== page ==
Joined: Jan. 2006
I won't attempt to post it in its entirety, but I thought I should at least go over the highlights.
Title: "A judge seeks to define 'creationism'"
By: Richard N. Ostling
From: The Associated Press
First it claims that Judge Jones' ruling has made the definition of 'creationism' cloudier. It then says that most Americans are creationists, in the sense that they accept 'God' as a creator. It cites a poll, conducted by the Pew Forum on Religion and Public Life, which claims that 42% of Americans hold the belief that "humans and other living things have existed in their present form since the beginning of time", 18% think life evolved but was guided by a "Supreme Being", 26% accept natural selection, and 14% are unsure.
It then talks about how the narrower definition of 'creationism' was established in the 60's, and claims that Jones' ruling establishes a third meaning.
It talks about the Dover disclaimer, saying only that it noted that ID differs from Darwinism and that it urged students to keep an open mind. If "students wanted to learn more", it directed them to Pandas, which it says was written by "credentialed biologists".
The next paragraph notes that the Supreme Court has forbidden "creation science" coursework, and says that Jones forbade ID as well. It talks about how Jones discussed ID arising from "Christian fundamentalism" and that ID was "a mere relabeling of creationism" and a "religious alternative masquerading as a scientific theory".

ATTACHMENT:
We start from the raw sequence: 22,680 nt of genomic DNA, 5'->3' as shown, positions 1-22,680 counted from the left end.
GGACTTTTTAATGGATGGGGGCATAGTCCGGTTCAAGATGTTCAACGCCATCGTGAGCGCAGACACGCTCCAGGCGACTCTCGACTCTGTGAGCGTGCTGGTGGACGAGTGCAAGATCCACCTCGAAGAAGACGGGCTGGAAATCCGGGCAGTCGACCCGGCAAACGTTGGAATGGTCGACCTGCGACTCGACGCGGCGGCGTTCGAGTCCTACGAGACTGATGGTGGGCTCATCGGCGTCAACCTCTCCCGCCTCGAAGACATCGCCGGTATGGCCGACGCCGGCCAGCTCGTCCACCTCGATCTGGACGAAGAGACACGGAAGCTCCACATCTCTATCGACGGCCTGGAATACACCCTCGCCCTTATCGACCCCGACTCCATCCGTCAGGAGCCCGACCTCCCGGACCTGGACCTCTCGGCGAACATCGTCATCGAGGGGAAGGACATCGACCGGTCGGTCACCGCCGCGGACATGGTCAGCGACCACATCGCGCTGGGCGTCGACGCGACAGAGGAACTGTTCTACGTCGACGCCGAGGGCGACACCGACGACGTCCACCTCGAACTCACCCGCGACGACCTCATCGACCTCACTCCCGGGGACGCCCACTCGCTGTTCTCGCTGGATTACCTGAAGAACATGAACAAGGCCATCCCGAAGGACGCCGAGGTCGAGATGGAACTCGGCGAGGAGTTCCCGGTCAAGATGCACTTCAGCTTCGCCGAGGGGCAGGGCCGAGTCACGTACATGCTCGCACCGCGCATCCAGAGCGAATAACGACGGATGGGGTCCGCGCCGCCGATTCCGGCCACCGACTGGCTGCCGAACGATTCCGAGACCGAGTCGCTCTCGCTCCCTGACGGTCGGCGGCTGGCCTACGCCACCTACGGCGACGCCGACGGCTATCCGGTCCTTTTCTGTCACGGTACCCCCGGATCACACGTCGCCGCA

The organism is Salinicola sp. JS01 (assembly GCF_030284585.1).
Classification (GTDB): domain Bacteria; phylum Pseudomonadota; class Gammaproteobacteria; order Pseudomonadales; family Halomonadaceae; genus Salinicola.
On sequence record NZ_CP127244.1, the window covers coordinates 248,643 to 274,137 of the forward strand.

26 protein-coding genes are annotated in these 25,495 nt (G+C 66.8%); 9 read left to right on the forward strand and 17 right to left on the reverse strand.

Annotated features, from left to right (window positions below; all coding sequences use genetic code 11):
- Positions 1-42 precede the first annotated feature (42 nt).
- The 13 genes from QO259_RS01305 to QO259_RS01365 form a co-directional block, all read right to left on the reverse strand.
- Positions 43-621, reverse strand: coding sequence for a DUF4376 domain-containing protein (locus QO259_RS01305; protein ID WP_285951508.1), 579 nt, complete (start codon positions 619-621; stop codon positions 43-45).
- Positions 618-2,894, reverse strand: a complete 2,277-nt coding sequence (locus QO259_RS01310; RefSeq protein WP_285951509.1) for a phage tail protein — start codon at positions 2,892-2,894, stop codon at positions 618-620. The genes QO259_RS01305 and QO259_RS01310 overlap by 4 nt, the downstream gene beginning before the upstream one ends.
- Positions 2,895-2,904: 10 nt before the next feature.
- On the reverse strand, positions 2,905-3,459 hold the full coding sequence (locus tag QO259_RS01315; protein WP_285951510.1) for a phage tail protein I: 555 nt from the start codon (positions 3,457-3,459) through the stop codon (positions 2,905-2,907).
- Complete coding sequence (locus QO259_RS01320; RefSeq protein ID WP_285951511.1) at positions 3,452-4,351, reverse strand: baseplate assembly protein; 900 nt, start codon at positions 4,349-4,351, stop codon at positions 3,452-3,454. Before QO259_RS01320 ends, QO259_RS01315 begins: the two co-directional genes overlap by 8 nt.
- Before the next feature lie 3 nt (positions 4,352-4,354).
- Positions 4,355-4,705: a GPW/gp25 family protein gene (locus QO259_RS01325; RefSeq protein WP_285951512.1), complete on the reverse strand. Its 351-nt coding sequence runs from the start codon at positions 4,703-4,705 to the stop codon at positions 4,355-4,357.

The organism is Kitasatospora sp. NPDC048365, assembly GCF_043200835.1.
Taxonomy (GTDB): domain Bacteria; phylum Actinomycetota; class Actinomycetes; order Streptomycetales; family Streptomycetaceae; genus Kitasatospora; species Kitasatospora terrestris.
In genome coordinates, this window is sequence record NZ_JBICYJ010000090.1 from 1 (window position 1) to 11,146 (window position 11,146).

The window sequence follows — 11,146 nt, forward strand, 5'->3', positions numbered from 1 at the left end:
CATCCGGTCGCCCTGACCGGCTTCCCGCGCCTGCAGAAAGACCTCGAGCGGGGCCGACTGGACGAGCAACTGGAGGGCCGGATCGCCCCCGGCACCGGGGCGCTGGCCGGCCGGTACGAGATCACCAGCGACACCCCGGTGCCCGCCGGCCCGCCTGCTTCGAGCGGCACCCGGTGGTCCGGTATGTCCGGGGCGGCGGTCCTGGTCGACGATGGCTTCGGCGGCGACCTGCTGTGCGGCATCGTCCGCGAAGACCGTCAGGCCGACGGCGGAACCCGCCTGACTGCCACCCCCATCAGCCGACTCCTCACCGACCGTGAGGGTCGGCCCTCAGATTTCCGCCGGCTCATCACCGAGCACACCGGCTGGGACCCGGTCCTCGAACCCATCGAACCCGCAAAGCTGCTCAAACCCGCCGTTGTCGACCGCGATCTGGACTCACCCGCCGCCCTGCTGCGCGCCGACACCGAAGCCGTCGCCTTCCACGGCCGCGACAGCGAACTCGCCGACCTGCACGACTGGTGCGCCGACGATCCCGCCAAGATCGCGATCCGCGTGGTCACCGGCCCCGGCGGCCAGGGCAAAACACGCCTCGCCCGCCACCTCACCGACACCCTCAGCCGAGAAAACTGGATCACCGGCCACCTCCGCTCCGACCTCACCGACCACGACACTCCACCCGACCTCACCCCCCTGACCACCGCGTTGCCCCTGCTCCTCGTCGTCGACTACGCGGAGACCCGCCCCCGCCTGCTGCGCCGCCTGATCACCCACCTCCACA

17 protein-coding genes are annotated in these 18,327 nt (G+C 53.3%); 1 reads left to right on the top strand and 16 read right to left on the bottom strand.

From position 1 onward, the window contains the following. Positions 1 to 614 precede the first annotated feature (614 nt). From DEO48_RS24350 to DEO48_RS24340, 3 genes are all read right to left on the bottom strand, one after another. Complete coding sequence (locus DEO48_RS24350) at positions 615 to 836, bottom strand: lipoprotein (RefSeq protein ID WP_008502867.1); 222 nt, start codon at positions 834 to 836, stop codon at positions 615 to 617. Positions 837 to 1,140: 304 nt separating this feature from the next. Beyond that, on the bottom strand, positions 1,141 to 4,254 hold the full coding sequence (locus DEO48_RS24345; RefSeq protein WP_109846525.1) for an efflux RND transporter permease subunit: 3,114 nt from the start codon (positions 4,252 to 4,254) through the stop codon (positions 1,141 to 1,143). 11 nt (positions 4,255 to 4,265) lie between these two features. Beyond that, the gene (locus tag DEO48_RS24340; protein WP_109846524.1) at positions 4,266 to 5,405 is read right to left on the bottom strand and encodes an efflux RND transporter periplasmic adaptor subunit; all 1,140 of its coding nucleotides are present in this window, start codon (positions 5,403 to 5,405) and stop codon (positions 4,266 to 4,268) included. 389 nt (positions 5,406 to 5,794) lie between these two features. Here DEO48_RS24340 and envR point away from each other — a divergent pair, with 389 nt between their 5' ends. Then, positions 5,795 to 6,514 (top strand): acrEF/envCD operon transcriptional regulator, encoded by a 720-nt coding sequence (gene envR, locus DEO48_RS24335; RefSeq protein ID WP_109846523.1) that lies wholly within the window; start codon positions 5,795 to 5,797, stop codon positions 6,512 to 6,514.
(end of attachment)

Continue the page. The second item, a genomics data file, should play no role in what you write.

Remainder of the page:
The article poses a question: is ID merely creationism disguised slightly?
The paragraph after that asserts that most IDers aren't fundamentalists, that a few are non-religious or non-Christian. It repeats the ID claim that ID is distinguishable from creationism, since it doesn't identify th creator as God.
A paragraph presents statements from Ronald L. Numbers, a science historian from U of Wis, saying that lumping ID and creationism is inaccurate and a way to discredit ID.
The next says two academic responses "indicate things are more complex than Jones acknowledged".
The first: Kent Greenwalt makes a distinction between modern creationism and the "more plausible" ID. He asserts presenting ID and problems with Darwinism is fair, but only if it's not the only presented alternative.
The second: two paragraphs about Michael Ruse, who says this isn't about scientific theory but a religious struggle. He claims ID is about opposition to the "secular relligion of Darwinism", and criticizes its reliance on "blind forces" and materialism.
The final paragraph discusses Cardinal Schonborn's statements.
I found the whole thing to be riddled with pro-ID bias. This is a Pennsylvanian paper, and a significant percentage of the population here is ID-friendly. Am I correct in interpreting this article as blatant pandering to misrepresentations of ID and evolution?